iOS 8 will bring Extensions to your iPhone and iPad. Extensions are essentially miniature versions of apps that can be run inside other apps. For instance, if you have Evernote installed on your iPhone, you could pop up the Evernote Extension when you’re running the Mail app, and save a snippet of that email to your Evernote account.
Clearly this is huge. It’s something that Android and Windows Phone users have enjoyed for a while, but Apple has – typically – taken its time to get it right. In fact, you have probably used Apple’s own “test” Extensions already: Whenever you see the Mail sheet roll down inside another app, or you access the built-in Twitter sharing box, you’re using an Extension.
But what kind of things can Extensions do for us? I’ve been thinking about that, and here’s a wish list of Extensions I’d love to see.
The 1Password folks already have an Extension up and running, and it lets you access your 1Password password collection, unlock that collection using TouchID and fill in the password. And it does this inside any app. This will clearly be huge in Safari, but it also means you’ll never have to juggle apps to find your login password again.
This is an obvious one, for obvious reasons. There’s a whole market of Evernote clippers that kind of run in the background and save images and links to your Evernote account. But who will need these when you can just pop open an Evernote import box wherever you are in iOS? Clip text, photos and even PDFs to your Evernote, all without leaving the current app.
Drafts app should be in everyone’s dock. It’s an app that opens to a blank text file. You type in whatever’s on your mind and then send it off to any other service or app. It’s like a quick-input box for your iDevice. With Extensions, you might be able to send snippets of text straight to Drafts, clipping highlights, saving recipes or even just popping open a box to add something to your shopping list.
iOS lacks a clipboard buffer. On my Mac, I can copy any number of items using ⌘-C and pop up a list of them with a keystroke. I use Launchbar for this but there are plenty of options.
Having multiple clipboards in iOS would be incredibly useful. You could copy a username and a password from an email, then switch to a Web page and fill them in without having to flip back and forth between apps. Better still, if the clipboards were combined with one of the new system-wide keyboard replacements, you could have the clipboard buffer right there with a keystroke.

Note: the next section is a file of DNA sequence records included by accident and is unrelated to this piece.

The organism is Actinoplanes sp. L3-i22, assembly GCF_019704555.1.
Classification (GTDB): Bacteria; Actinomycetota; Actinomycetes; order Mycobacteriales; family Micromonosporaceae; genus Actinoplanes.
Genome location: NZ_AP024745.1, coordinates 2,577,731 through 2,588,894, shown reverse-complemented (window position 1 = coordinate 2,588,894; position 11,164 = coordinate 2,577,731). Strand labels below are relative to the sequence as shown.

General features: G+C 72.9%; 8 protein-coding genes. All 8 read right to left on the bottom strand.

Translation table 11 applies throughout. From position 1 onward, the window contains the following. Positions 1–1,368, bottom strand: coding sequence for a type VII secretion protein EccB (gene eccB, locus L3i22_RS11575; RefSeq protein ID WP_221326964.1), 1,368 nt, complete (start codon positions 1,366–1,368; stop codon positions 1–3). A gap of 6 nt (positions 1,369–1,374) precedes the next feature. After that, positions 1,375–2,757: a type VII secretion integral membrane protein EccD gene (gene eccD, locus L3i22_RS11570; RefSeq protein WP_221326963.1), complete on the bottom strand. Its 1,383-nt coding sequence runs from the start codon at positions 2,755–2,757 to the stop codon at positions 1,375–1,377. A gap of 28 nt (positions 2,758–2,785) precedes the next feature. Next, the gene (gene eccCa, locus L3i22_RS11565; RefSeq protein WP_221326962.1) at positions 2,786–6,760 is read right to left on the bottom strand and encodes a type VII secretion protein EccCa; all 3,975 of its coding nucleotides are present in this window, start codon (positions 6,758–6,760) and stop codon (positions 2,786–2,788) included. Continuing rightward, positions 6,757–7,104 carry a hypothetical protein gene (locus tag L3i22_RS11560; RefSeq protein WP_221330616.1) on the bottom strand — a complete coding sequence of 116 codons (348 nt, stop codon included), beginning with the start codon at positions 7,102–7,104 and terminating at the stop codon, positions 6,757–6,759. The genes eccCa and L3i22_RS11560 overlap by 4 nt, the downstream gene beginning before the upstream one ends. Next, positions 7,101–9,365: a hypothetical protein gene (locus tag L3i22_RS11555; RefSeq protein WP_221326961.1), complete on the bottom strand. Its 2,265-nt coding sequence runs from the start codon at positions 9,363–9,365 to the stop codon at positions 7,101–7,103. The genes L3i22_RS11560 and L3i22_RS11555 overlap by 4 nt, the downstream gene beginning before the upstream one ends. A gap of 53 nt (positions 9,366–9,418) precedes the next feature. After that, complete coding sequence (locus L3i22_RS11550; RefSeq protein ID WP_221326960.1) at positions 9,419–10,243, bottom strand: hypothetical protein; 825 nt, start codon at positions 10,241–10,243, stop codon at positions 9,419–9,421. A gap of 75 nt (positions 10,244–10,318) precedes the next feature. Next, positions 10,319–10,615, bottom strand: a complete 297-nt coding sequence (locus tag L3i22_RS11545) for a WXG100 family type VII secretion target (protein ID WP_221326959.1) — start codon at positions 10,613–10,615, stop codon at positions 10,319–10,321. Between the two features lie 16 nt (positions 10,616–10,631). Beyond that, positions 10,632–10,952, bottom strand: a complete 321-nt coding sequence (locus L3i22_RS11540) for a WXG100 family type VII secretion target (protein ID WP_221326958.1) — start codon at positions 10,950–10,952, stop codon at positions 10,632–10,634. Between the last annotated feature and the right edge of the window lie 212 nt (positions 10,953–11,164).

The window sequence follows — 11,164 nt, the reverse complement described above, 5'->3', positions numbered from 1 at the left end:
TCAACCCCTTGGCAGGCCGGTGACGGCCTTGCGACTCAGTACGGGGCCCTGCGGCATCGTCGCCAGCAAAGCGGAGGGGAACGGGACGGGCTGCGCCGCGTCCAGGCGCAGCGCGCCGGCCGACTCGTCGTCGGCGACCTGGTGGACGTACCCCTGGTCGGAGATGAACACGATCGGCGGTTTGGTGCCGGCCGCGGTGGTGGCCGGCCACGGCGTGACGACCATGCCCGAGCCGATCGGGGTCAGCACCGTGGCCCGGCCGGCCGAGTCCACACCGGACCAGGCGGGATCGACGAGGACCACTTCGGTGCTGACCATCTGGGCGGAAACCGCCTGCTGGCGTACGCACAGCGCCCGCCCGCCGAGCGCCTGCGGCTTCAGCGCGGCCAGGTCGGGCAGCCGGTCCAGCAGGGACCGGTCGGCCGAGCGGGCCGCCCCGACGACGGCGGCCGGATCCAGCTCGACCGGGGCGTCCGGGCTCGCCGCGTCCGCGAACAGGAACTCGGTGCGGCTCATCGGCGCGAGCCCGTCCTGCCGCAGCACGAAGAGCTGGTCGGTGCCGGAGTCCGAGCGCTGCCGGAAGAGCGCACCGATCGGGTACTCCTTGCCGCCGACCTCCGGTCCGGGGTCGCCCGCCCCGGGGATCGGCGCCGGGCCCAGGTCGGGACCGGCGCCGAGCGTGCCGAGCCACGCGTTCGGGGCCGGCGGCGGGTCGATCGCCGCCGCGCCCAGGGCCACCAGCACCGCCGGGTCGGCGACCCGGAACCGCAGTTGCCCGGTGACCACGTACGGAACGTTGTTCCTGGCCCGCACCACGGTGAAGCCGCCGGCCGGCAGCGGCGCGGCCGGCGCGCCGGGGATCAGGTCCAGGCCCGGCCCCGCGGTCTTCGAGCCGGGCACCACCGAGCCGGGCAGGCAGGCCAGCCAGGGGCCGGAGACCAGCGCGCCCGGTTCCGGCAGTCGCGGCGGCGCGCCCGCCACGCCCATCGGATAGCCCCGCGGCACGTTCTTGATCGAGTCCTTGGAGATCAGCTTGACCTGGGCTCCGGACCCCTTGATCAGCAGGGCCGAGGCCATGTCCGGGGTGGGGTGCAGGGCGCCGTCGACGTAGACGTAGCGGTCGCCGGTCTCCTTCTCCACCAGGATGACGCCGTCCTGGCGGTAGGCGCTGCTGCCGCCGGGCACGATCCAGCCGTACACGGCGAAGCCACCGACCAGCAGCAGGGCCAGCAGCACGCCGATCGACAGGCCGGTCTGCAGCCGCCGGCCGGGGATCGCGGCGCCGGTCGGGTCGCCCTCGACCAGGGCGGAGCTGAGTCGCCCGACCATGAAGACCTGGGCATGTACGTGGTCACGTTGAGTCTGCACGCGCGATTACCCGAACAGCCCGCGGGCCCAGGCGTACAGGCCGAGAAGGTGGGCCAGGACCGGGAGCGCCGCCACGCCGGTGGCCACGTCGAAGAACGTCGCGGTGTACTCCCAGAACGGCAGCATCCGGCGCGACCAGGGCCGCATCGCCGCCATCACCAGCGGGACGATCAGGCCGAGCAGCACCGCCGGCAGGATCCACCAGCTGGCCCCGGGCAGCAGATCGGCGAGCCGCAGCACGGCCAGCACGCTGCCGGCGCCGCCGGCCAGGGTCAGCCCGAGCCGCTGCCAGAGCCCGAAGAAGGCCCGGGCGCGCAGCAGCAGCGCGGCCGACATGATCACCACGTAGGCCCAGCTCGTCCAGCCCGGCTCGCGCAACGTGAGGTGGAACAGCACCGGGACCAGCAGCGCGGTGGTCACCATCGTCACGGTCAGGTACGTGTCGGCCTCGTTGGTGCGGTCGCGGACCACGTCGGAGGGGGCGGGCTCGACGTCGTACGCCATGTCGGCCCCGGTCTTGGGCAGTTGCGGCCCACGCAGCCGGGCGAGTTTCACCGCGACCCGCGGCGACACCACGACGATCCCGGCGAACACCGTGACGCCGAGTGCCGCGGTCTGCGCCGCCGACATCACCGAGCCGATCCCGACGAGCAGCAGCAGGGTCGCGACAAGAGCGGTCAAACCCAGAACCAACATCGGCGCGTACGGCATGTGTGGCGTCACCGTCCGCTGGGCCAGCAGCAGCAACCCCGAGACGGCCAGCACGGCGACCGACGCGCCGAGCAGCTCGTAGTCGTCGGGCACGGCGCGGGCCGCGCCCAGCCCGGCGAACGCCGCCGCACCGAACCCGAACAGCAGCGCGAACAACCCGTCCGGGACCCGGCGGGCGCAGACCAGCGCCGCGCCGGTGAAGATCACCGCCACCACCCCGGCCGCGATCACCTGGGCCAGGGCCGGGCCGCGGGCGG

This one’s on Apple. I should be able to turn anything into a reminder. In fact, I should be able to add anything to my calendar. And if Apple doesn’t do it, somebody else will. I can imagine the fantastic Fantastical adding an Extension that can parse a sentence and turn it into a reminder or an event, or any number of other apps adding their own clippers to add things to your to-do list. This one will be exciting to watch.
An enhanced keyboard
I wasn’t excited about iOS 8’s new support for system-wide, third-party keyboards. I find the default one fine, and I never got on with things like Swype. However, I love the enhanced keyboards in apps like Write for iPad that add virtual “mouse” controllers and arrow keys for moving the cursor. Text selection on iOS is terrible without an external keyboard, so I’d pay good money to get a new keyboard with an extra row of controls. And if you can throw in some Markdown shortcut keys and a multiple clipboard, I will shower you with money.
TextTool is an iOS app that wrangles strings of letters into other strings of letters. It can capitalize every word in a sentence, for example, or it can do more complex things like turn your text into HTML-friendly code (and switch it back again). Having TextTool as an option for any text, anywhere in iOS, would be killer.
That’s all I can think of so far. Of course I’m looking forward to the new photos Extensions that let your iOS Photo library integrate with third-party editing apps, and the Extensions that put new widgets in the Notification Center, but these integrations are the ones I’m really excited about.
In fact, I think Extensions will ultimately turn the iPad (and the iPhone) into a real Mac replacement. No longer will you need to plan long strings of app integrations, shuttling your work from one to another to get it done. Now you’ll be able to work in whichever app makes you comfortable, and all those extra functions will come to you.